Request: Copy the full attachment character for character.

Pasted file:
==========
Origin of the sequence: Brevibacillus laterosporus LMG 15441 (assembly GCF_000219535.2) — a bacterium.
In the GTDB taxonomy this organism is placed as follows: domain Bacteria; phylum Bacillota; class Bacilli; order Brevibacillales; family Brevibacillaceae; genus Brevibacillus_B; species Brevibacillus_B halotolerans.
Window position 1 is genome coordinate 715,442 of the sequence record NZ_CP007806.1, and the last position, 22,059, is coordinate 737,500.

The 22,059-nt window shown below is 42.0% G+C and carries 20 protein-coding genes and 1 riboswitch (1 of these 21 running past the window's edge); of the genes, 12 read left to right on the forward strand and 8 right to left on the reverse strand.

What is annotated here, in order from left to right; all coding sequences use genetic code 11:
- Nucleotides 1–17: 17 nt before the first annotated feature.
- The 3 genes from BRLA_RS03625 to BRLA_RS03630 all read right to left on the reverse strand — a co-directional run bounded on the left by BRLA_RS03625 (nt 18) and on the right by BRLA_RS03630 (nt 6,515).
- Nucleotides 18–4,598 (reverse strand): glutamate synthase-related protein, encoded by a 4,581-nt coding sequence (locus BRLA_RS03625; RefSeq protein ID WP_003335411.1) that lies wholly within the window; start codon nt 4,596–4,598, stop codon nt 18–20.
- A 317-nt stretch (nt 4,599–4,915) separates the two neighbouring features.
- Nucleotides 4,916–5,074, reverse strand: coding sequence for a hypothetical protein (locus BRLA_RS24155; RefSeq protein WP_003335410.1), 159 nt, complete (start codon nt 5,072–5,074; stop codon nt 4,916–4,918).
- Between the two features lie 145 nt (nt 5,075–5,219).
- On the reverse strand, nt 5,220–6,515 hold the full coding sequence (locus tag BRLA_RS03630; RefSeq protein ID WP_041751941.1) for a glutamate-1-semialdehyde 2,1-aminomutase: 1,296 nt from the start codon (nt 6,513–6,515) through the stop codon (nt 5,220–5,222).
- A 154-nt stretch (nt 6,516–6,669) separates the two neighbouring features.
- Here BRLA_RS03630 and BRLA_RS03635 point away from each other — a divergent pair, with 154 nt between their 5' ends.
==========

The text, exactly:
Origin of the sequence: Brevibacillus laterosporus LMG 15441 (assembly GCF_000219535.2) — a bacterium.
In the GTDB taxonomy this organism is placed as follows: domain Bacteria; phylum Bacillota; class Bacilli; order Brevibacillales; family Brevibacillaceae; genus Brevibacillus_B; species Brevibacillus_B halotolerans.
Window position 1 is genome coordinate 715,442 of the sequence record NZ_CP007806.1, and the last position, 22,059, is coordinate 737,500.

The 22,059-nt window shown below is 42.0% G+C and carries 20 protein-coding genes and 1 riboswitch (1 of these 21 running past the window's edge); of the genes, 12 read left to right on the forward strand and 8 right to left on the reverse strand.

What is annotated here, in order from left to right; all coding sequences use genetic code 11:
- Nucleotides 1–17: 17 nt before the first annotated feature.
- The 3 genes from BRLA_RS03625 to BRLA_RS03630 all read right to left on the reverse strand — a co-directional run bounded on the left by BRLA_RS03625 (nt 18) and on the right by BRLA_RS03630 (nt 6,515).
- Nucleotides 18–4,598 (reverse strand): glutamate synthase-related protein, encoded by a 4,581-nt coding sequence (locus BRLA_RS03625; RefSeq protein ID WP_003335411.1) that lies wholly within the window; start codon nt 4,596–4,598, stop codon nt 18–20.
- A 317-nt stretch (nt 4,599–4,915) separates the two neighbouring features.
- Nucleotides 4,916–5,074, reverse strand: coding sequence for a hypothetical protein (locus BRLA_RS24155; RefSeq protein WP_003335410.1), 159 nt, complete (start codon nt 5,072–5,074; stop codon nt 4,916–4,918).
- Between the two features lie 145 nt (nt 5,075–5,219).
- On the reverse strand, nt 5,220–6,515 hold the full coding sequence (locus tag BRLA_RS03630; RefSeq protein ID WP_041751941.1) for a glutamate-1-semialdehyde 2,1-aminomutase: 1,296 nt from the start codon (nt 6,513–6,515) through the stop codon (nt 5,220–5,222).
- A 154-nt stretch (nt 6,516–6,669) separates the two neighbouring features.
- Here BRLA_RS03630 and BRLA_RS03635 point away from each other — a divergent pair, with 154 nt between their 5' ends.